CIA’s Black Ops led the UK to Drop Huawei 5G – Book Reveals

Boris Johnson, who initially backed Martin's recommendations on Huawei, barred the Chinese firm from operating in the UK in July 2020 after the US presented London with a fait accompli by prohibiting the Chinese firm from using US-made chips in its 5G equipment. The move has caused a multiyear delay in Britain's 5G rollout, with economists estimating that removing Huawei equipment by the 2027 deadline will cost more than £2 billion.

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Vaibhav Agrawal
Vaibhav Agrawal
Vaibhav Agrawal is a Defence and Aerospace Journalist with his articles/works on various digital and print media platforms. He is an Anchor/Host and Correspondent associated with several News Media Organizations. He is responsible for Digital Media and Defense reporting at Frontier India. *Views are personal

Britain banned mobile network operators from installing Huawei 5G equipment in 2020 and ordered them to remove any existing Huawei equipment by 2027. British Telecom was asked to complete the transition from Huawei by January 2023 but recently requested additional time to avoid service disruptions.

In a Cabinet Office meeting in May 2019, a delegation of US officials dismissed their British counterparts’ report on the safety of Huawei 5G equipment and literally shouted down their allies from across the pond for several hours straight, according to author Richard Kerbaj in an upcoming new book. ‘The Secret History of the Five Eyes,’ by Kerbaj, will be released on September 1.

According to a British intelligence official who attended the meeting, US deputy national security advisor Matthew Pottinger only shouted and was entirely uninterested in the UK’s analysis of Huawei’s product safety.

The American message was that they did not want the UK to do this (use Huawei equipment) and that the UK had no idea how evil China was. The official recalled that it was five hours of yelling with a scripted, angry, and strangely non-threatening script. Pottinger was unconcerned when the UK offered a policy discussion. The UK even stated that it did not dispute the analysis of the Chinese threat and explained its technicalities, but US officials were uninterested. Pottinger was constantly and repeatedly annoying.

Ciaran Martin, the former UK National Cyber Security Center chief in charge of the Government Communications Headquarters (GCHQ) analysis of the Chinese company’s equipment to look for vulnerabilities, was also present at the meeting.

Martin noted that the UK was eager to collaborate with the US to counter [China’s] ambitions. The issue was that the UK didn’t consider Huawei’s limited involvement in UK 5G to be the most important aspect of a much larger strategic challenge, whereas the US was only interested in that part of the problem for reasons the UK couldn’t fathom.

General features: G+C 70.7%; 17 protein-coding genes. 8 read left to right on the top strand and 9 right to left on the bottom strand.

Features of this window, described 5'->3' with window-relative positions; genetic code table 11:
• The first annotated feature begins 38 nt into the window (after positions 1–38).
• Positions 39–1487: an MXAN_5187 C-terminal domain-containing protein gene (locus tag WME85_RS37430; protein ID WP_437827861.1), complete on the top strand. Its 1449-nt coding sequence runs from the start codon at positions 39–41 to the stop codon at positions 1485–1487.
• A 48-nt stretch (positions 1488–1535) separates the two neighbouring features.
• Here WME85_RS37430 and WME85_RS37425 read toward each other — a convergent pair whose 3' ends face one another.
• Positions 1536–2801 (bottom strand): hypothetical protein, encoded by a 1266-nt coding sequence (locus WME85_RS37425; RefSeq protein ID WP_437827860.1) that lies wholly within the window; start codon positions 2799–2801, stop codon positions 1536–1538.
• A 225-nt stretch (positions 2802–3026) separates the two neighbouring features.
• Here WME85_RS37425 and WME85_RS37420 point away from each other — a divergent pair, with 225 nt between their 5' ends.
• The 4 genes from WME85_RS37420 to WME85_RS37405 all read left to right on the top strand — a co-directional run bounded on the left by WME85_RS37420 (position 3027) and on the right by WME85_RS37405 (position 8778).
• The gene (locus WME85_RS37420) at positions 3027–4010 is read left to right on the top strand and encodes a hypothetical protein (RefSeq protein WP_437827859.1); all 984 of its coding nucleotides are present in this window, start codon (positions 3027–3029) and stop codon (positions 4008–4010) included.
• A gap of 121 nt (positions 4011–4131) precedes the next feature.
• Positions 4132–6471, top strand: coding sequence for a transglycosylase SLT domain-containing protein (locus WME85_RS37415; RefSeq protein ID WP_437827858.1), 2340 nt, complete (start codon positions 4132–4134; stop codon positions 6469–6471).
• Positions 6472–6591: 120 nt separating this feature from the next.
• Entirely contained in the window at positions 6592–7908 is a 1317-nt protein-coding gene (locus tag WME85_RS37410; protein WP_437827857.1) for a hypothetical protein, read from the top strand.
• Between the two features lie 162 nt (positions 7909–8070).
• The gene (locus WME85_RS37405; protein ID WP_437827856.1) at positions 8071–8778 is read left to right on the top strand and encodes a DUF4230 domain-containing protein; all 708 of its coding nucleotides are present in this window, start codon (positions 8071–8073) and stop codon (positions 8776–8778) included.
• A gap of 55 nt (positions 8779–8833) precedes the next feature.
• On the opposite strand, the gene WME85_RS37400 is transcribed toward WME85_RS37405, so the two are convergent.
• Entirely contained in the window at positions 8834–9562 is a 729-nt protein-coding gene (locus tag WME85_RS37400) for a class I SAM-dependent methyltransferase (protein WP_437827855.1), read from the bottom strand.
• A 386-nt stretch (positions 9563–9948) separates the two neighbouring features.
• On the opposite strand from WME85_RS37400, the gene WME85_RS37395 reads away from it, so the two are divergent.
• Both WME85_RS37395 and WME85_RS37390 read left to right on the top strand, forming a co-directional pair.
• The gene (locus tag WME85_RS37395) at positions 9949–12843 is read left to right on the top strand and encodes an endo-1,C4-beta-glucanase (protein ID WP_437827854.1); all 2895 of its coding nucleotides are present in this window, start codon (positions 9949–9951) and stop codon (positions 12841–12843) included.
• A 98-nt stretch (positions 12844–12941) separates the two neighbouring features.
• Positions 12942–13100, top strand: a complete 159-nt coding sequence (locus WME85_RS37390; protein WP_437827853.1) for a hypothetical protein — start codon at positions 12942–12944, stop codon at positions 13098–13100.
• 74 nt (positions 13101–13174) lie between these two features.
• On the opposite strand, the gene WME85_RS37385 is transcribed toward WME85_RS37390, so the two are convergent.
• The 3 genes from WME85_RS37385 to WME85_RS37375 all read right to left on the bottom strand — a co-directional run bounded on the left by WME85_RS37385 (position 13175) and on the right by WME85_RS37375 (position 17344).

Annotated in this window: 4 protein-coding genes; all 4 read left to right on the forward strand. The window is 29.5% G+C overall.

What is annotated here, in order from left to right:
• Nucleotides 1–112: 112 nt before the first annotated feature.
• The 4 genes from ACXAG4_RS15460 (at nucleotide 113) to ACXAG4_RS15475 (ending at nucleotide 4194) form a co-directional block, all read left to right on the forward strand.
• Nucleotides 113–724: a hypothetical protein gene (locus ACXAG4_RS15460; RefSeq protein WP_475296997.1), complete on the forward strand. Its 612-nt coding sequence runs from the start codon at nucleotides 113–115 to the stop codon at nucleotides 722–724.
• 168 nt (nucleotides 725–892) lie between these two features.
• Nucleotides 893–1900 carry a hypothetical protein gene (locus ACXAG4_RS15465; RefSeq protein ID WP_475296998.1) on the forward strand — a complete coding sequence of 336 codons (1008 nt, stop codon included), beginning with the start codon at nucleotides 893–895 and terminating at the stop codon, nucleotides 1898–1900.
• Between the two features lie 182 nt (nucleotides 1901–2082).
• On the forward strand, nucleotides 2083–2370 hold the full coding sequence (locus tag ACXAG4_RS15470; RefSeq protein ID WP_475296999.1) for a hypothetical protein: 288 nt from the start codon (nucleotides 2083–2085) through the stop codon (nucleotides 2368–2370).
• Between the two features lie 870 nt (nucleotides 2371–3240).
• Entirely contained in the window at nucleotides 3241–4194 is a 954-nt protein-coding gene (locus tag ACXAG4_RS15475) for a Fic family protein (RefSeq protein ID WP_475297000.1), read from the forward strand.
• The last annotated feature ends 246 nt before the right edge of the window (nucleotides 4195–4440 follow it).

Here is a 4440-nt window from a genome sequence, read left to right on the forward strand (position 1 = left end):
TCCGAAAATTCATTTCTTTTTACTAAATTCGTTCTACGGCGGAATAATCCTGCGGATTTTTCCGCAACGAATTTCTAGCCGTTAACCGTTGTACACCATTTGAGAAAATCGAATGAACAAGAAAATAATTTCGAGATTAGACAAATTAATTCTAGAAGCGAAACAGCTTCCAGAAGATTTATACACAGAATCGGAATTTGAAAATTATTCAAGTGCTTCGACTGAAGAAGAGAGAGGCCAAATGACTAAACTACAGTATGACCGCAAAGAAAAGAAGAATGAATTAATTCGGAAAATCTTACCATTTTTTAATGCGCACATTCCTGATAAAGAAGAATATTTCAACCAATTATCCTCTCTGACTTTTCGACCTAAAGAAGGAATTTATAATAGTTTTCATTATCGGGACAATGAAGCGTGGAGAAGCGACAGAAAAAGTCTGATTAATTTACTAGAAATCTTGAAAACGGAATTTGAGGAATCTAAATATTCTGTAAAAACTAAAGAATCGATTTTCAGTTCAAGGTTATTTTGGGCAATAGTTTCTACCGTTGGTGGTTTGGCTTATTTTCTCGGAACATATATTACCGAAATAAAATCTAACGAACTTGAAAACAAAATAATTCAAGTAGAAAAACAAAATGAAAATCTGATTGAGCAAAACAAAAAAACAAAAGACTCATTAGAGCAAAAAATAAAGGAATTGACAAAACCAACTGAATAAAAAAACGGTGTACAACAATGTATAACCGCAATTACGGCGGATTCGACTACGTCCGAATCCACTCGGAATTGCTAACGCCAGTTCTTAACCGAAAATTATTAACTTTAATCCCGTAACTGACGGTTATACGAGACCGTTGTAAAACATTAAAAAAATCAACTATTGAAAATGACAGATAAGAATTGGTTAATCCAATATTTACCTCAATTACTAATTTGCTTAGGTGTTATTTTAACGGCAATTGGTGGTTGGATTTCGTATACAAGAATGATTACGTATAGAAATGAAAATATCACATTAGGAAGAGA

US intelligence and officials in Washington also pressured other members of the English-speaking Five Eyes Alliance to ban Huawei, with New Zealand and Australia doing so in late 2018 and Canada delaying its decision until May 2022. In February 2019, then-US Secretary of State Mike Pompeo warned Britain that using Huawei equipment would jeopardise US national security. The Commerce Department placed Huawei and dozens of its affiliates on a trade blacklist the same month as the contentious May 2019 meeting.

The CIA also started an intimidation campaign, attempting to “discredit” the UK’s position with their French, German, Italian, and Norwegian counterparts, and expressing superficial concerns about Britain’s “misjudgment” of the situation, according to Kerbaj. British intelligence officials characterised the CIA’s actions as an open “black ops” mission against an ally.

Martin was said to have assured his US counterparts that Huawei’s involvement in Britain’s 5G network would not jeopardise Five Eyes channels, which are linked to networks separate from and inaccessible to Huawei, as well as government systems and nuclear facilities. These assurances, however, were insufficient for the Americans.

According to Sir Kim Darroch, Britain’s ambassador to the US at the time, the US delegation didn’t have any compelling technical arguments that undermined the GCHQ case.

He recalled that GCHQ was rather unimpressed. The encounter revealed that the US case was primarily political rather than technical. So GCHQ stuck to their guns, as did the prime minister at first, Darroch explained.

Boris Johnson, who initially backed Martin’s recommendations on Huawei, barred the Chinese firm from operating in the UK in July 2020 after the US presented London with a fait accompli by prohibiting the Chinese firm from using US-made chips in its 5G equipment. The move has caused a multiyear delay in Britain’s 5G rollout, with economists estimating that removing Huawei equipment by the 2027 deadline will cost more than £2 billion.

Martin, who resigned as GCHQ CSC chief in late 2020, told Kerbaj that the Huawei 5G saga had rendered Britain “entirely dependent on Nokia and Ericsson” and that while the UK “trusts” these companies, “in reality, anyone can try to hack anything.”

Is the UK seriously claiming that they cannot be hacked because they are not Chinese? For example, by neighbouring Russia or perhaps China? he inquired.

Huawei has consistently denied that its equipment has built-in capabilities for use by the Chinese government for malicious purposes, emphasising that it is a private, independent company with no ties to Chinese authorities. To assuage any privacy concerns, the company has expressed a willingness to sign a ‘no-spy’ or ‘no-backdoor’ guarantee, a commitment that its Western competitors have yet to match.

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